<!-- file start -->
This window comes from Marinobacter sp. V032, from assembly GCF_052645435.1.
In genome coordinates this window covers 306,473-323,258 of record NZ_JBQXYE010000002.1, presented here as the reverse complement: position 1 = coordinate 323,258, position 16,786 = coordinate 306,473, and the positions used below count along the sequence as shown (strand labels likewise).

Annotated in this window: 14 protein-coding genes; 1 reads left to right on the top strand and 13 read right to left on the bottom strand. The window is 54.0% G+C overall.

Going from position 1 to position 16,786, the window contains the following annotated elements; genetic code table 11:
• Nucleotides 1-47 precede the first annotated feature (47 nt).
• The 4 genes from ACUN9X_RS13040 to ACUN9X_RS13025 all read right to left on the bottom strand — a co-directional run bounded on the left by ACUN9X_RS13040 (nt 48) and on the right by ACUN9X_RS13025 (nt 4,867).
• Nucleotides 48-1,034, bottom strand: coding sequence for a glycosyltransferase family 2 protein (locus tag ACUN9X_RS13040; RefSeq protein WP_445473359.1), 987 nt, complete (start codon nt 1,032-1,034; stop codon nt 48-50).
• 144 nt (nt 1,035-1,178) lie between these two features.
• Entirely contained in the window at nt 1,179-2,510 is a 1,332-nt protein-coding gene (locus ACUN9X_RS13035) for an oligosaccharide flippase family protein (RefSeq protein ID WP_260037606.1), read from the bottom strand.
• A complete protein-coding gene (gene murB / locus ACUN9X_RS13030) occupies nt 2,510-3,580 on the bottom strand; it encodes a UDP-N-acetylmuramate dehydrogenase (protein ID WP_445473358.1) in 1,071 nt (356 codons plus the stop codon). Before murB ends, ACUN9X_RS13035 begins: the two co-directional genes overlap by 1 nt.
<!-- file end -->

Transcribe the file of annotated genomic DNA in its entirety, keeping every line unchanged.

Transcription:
This window comes from Marinobacter sp. V032, from assembly GCF_052645435.1.
In genome coordinates this window covers 306,473-323,258 of record NZ_JBQXYE010000002.1, presented here as the reverse complement: position 1 = coordinate 323,258, position 16,786 = coordinate 306,473, and the positions used below count along the sequence as shown (strand labels likewise).

Annotated in this window: 14 protein-coding genes; 1 reads left to right on the top strand and 13 read right to left on the bottom strand. The window is 54.0% G+C overall.

Going from position 1 to position 16,786, the window contains the following annotated elements; genetic code table 11:
• Nucleotides 1-47 precede the first annotated feature (47 nt).
• The 4 genes from ACUN9X_RS13040 to ACUN9X_RS13025 all read right to left on the bottom strand — a co-directional run bounded on the left by ACUN9X_RS13040 (nt 48) and on the right by ACUN9X_RS13025 (nt 4,867).
• Nucleotides 48-1,034, bottom strand: coding sequence for a glycosyltransferase family 2 protein (locus tag ACUN9X_RS13040; RefSeq protein WP_445473359.1), 987 nt, complete (start codon nt 1,032-1,034; stop codon nt 48-50).
• 144 nt (nt 1,035-1,178) lie between these two features.
• Entirely contained in the window at nt 1,179-2,510 is a 1,332-nt protein-coding gene (locus ACUN9X_RS13035) for an oligosaccharide flippase family protein (RefSeq protein ID WP_260037606.1), read from the bottom strand.
• A complete protein-coding gene (gene murB / locus ACUN9X_RS13030) occupies nt 2,510-3,580 on the bottom strand; it encodes a UDP-N-acetylmuramate dehydrogenase (protein ID WP_445473358.1) in 1,071 nt (356 codons plus the stop codon). Before murB ends, ACUN9X_RS13035 begins: the two co-directional genes overlap by 1 nt.